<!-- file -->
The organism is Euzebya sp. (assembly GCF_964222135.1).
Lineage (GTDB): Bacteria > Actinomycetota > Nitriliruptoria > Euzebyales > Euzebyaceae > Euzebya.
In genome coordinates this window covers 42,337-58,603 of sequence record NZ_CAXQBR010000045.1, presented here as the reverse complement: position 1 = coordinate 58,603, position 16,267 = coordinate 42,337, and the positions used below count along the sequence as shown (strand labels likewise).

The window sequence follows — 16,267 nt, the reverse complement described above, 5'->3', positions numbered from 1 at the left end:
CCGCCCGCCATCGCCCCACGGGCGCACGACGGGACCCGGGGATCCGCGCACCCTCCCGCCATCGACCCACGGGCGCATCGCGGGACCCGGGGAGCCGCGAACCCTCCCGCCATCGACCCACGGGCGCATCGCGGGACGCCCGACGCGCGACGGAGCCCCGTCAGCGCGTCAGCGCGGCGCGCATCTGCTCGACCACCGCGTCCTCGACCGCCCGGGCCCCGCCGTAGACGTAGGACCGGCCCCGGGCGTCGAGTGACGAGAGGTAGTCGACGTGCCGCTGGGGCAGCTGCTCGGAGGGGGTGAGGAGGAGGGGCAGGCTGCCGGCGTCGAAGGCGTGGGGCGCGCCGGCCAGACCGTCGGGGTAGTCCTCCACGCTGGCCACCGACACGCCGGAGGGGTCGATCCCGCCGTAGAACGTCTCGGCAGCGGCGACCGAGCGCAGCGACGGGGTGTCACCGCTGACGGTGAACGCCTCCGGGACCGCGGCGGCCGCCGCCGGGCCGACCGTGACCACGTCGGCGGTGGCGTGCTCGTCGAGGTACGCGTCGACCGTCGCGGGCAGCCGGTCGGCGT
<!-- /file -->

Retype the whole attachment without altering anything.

The organism is Euzebya sp. (assembly GCF_964222135.1).
Lineage (GTDB): Bacteria > Actinomycetota > Nitriliruptoria > Euzebyales > Euzebyaceae > Euzebya.
In genome coordinates this window covers 42,337-58,603 of sequence record NZ_CAXQBR010000045.1, presented here as the reverse complement: position 1 = coordinate 58,603, position 16,267 = coordinate 42,337, and the positions used below count along the sequence as shown (strand labels likewise).

The window sequence follows — 16,267 nt, the reverse complement described above, 5'->3', positions numbered from 1 at the left end:
CCGCCCGCCATCGCCCCACGGGCGCACGACGGGACCCGGGGATCCGCGCACCCTCCCGCCATCGACCCACGGGCGCATCGCGGGACCCGGGGAGCCGCGAACCCTCCCGCCATCGACCCACGGGCGCATCGCGGGACGCCCGACGCGCGACGGAGCCCCGTCAGCGCGTCAGCGCGGCGCGCATCTGCTCGACCACCGCGTCCTCGACCGCCCGGGCCCCGCCGTAGACGTAGGACCGGCCCCGGGCGTCGAGTGACGAGAGGTAGTCGACGTGCCGCTGGGGCAGCTGCTCGGAGGGGGTGAGGAGGAGGGGCAGGCTGCCGGCGTCGAAGGCGTGGGGCGCGCCGGCCAGACCGTCGGGGTAGTCCTCCACGCTGGCCACCGACACGCCGGAGGGGTCGATCCCGCCGTAGAACGTCTCGGCAGCGGCGACCGAGCGCAGCGACGGGGTGTCACCGCTGACGGTGAACGCCTCCGGGACCGCGGCGGCCGCCGCCGGGCCGACCGTGACCACGTCGGCGGTGGCGTGCTCGTCGAGGTACGCGTCGACCGTCGCGGGCAGCCGGTCGGCGT